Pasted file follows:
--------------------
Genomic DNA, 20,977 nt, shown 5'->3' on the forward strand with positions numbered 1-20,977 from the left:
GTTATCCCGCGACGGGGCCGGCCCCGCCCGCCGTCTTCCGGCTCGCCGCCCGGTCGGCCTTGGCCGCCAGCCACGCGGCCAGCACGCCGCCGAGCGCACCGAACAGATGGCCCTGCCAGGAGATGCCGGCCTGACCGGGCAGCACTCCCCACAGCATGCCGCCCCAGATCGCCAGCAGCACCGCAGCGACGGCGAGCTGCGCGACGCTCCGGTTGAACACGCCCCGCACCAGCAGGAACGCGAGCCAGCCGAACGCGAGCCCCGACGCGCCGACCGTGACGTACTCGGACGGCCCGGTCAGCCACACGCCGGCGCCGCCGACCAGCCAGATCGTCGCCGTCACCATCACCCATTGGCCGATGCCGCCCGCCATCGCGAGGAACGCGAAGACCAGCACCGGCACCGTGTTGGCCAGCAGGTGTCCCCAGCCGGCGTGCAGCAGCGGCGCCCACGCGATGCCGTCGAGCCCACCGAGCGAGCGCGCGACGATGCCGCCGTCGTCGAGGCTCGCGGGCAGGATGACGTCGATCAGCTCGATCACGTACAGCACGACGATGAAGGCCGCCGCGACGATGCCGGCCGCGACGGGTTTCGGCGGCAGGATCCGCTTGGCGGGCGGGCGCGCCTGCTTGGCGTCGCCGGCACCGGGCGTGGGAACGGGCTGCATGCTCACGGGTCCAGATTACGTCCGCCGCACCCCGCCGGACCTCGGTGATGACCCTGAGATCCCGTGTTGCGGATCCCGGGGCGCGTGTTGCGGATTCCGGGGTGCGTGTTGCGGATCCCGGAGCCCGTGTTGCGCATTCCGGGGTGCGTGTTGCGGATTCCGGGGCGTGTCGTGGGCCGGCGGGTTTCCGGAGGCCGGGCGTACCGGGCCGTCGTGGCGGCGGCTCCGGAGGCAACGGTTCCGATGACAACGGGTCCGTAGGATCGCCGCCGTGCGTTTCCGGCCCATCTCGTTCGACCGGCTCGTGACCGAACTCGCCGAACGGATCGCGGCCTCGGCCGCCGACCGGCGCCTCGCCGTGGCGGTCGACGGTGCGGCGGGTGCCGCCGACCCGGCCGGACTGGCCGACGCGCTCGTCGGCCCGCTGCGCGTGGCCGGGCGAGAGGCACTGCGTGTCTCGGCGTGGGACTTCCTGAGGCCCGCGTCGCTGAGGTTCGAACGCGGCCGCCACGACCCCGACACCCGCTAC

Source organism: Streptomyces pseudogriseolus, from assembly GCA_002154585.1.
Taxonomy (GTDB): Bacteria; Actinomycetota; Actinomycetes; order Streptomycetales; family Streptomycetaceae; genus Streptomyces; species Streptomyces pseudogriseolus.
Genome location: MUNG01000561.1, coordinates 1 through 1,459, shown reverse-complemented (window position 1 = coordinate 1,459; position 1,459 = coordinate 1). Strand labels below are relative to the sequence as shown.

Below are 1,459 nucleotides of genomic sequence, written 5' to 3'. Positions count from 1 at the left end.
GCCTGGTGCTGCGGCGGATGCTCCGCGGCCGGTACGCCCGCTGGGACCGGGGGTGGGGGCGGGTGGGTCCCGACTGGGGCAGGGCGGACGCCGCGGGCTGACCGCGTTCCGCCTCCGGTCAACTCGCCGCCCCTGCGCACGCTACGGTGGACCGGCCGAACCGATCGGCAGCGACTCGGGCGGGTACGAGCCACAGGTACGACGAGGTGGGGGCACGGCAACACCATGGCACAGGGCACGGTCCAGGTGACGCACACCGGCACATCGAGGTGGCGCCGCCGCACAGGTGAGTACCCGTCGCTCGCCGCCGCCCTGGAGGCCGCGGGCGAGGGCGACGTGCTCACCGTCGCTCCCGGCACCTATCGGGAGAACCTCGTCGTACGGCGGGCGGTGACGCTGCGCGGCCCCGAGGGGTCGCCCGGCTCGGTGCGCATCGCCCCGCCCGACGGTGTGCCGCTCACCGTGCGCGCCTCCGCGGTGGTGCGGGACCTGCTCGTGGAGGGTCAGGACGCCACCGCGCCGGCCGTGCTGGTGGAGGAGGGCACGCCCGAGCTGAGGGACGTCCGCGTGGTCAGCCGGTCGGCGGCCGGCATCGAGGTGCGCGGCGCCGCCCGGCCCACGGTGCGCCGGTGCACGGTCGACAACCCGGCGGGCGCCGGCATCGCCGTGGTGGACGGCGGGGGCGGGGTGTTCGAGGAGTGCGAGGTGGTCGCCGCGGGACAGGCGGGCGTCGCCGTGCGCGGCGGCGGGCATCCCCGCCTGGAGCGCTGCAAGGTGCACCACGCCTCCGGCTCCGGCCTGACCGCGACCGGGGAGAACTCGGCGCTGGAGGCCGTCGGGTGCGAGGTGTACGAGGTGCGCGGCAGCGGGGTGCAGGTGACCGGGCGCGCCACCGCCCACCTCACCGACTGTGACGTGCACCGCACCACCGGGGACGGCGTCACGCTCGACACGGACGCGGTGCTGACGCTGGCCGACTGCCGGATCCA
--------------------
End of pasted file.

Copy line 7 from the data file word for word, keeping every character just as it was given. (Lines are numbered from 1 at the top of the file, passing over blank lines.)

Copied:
GCCTGGTGCTGCGGCGGATGCTCCGCGGCCGGTACGCCCGCTGGGACCGGGGGTGGGGGCGGGTGGGTCCCGACTGGGGCAGGGCGGACGCCGCGGGCTGACCGCGTTCCGCCTCCGGTCAACTCGCCGCCCCTGCGCACGCTACGGTGGACCGGCCGAACCGATCGGCAGCGACTCGGGCGGGTACGAGCCACAGGTACGACGAGGTGGGGGCACGGCAACACCATGGCACAGGGCACGGTCCAGGTGACGCACACCGGCACATCGAGGTGGCGCCGCCGCACAGGTGAGTACCCGTCGCTCGCCGCCGCCCTGGAGGCCGCGGGCGAGGGCGACGTGCTCACCGTCGCTCCCGGCACCTATCGGGAGAACCTCGTCGTACGGCGGGCGGTGACGCTGCGCGGCCCCGAGGGGTCGCCCGGCTCGGTGCGCATCGCCCCGCCCGACGGTGTGCCGCTCACCGTGCGCGCCTCCGCGGTGGTGCGGGACCTGCTCGTGGAGGGTCAGGACGCCACCGCGCCGGCCGTGCTGGTGGAGGAGGGCACGCCCGAGCTGAGGGACGTCCGCGTGGTCAGCCGGTCGGCGGCCGGCATCGAGGTGCGCGGCGCCGCCCGGCCCACGGTGCGCCGGTGCACGGTCGACAACCCGGCGGGCGCCGGCATCGCCGTGGTGGACGGCGGGGGCGGGGTGTTCGAGGAGTGCGAGGTGGTCGCCGCGGGACAGGCGGGCGTCGCCGTGCGCGGCGGCGGGCATCCCCGCCTGGAGCGCTGCAAGGTGCACCACGCCTCCGGCTCCGGCCTGACCGCGACCGGGGAGAACTCGGCGCTGGAGGCCGTCGGGTGCGAGGTGTACGAGGTGCGCGGCAGCGGGGTGCAGGTGACCGGGCGCGCCACCGCCCACCTCACCGACTGTGACGTGCACCGCACCACCGGGGACGGCGTCACGCTCGACACGGACGCGGTGCTGACGCTGGCCGACTGCCGGATCCA